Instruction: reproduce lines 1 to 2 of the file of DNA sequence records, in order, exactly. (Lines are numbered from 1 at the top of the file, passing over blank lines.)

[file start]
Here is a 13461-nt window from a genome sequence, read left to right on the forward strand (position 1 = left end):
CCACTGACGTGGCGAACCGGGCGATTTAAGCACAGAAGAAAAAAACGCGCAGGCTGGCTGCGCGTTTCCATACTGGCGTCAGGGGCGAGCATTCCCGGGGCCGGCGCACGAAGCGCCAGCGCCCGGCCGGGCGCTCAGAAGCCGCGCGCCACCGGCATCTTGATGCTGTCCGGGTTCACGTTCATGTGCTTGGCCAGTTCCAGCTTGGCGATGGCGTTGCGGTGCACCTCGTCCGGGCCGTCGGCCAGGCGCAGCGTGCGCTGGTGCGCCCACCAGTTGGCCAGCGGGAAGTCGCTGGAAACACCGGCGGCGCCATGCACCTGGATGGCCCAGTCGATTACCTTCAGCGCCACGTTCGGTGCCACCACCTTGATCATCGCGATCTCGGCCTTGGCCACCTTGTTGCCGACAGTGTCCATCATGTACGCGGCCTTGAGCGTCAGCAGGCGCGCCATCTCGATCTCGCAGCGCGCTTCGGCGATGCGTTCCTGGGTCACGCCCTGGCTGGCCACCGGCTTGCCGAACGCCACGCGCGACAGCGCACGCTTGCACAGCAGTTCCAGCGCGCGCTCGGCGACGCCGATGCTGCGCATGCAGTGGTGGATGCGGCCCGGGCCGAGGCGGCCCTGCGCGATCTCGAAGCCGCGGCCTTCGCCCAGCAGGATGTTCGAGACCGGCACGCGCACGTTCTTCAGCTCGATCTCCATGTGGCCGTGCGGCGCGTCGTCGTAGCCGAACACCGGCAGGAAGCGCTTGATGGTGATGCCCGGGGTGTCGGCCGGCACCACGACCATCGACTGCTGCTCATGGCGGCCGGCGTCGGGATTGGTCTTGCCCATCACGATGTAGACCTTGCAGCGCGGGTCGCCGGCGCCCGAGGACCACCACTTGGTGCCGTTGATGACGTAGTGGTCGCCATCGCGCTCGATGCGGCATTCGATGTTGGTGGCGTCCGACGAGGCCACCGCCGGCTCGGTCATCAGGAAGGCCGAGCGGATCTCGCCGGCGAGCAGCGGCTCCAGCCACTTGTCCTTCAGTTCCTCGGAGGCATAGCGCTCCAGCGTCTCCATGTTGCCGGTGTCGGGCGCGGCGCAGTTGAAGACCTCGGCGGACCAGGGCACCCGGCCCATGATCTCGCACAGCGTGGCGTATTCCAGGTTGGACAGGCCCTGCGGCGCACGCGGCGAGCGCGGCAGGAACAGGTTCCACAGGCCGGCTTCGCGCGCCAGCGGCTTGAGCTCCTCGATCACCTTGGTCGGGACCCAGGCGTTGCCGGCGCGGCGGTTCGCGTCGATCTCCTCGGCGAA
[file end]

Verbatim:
Here is a 13461-nt window from a genome sequence, read left to right on the forward strand (position 1 = left end):
CCACTGACGTGGCGAACCGGGCGATTTAAGCACAGAAGAAAAAAACGCGCAGGCTGGCTGCGCGTTTCCATACTGGCGTCAGGGGCGAGCATTCCCGGGGCCGGCGCACGAAGCGCCAGCGCCCGGCCGGGCGCTCAGAAGCCGCGCGCCACCGGCATCTTGATGCTGTCCGGGTTCACGTTCATGTGCTTGGCCAGTTCCAGCTTGGCGATGGCGTTGCGGTGCACCTCGTCCGGGCCGTCGGCCAGGCGCAGCGTGCGCTGGTGCGCCCACCAGTTGGCCAGCGGGAAGTCGCTGGAAACACCGGCGGCGCCATGCACCTGGATGGCCCAGTCGATTACCTTCAGCGCCACGTTCGGTGCCACCACCTTGATCATCGCGATCTCGGCCTTGGCCACCTTGTTGCCGACAGTGTCCATCATGTACGCGGCCTTGAGCGTCAGCAGGCGCGCCATCTCGATCTCGCAGCGCGCTTCGGCGATGCGTTCCTGGGTCACGCCCTGGCTGGCCACCGGCTTGCCGAACGCCACGCGCGACAGCGCACGCTTGCACAGCAGTTCCAGCGCGCGCTCGGCGACGCCGATGCTGCGCATGCAGTGGTGGATGCGGCCCGGGCCGAGGCGGCCCTGCGCGATCTCGAAGCCGCGGCCTTCGCCCAGCAGGATGTTCGAGACCGGCACGCGCACGTTCTTCAGCTCGATCTCCATGTGGCCGTGCGGCGCGTCGTCGTAGCCGAACACCGGCAGGAAGCGCTTGATGGTGATGCCCGGGGTGTCGGCCGGCACCACGACCATCGACTGCTGCTCATGGCGGCCGGCGTCGGGATTGGTCTTGCCCATCACGATGTAGACCTTGCAGCGCGGGTCGCCGGCGCCCGAGGACCACCACTTGGTGCCGTTGATGACGTAGTGGTCGCCATCGCGCTCGATGCGGCATTCGATGTTGGTGGCGTCCGACGAGGCCACCGCCGGCTCGGTCATCAGGAAGGCCGAGCGGATCTCGCCGGCGAGCAGCGGCTCCAGCCACTTGTCCTTCAGTTCCTCGGAGGCATAGCGCTCCAGCGTCTCCATGTTGCCGGTGTCGGGCGCGGCGCAGTTGAAGACCTCGGCGGACCAGGGCACCCGGCCCATGATCTCGCACAGCGTGGCGTATTCCAGGTTGGACAGGCCCTGCGGCGCACGCGGCGAGCGCGGCAGGAACAGGTTCCACAGGCCGGCTTCGCGCGCCAGCGGCTTGAGCTCCTCGATCACCTTGGTCGGGACCCAGGCGTTGCCGGCGCGGCGGTTCGCGTCGATCTCCTCGGCGAA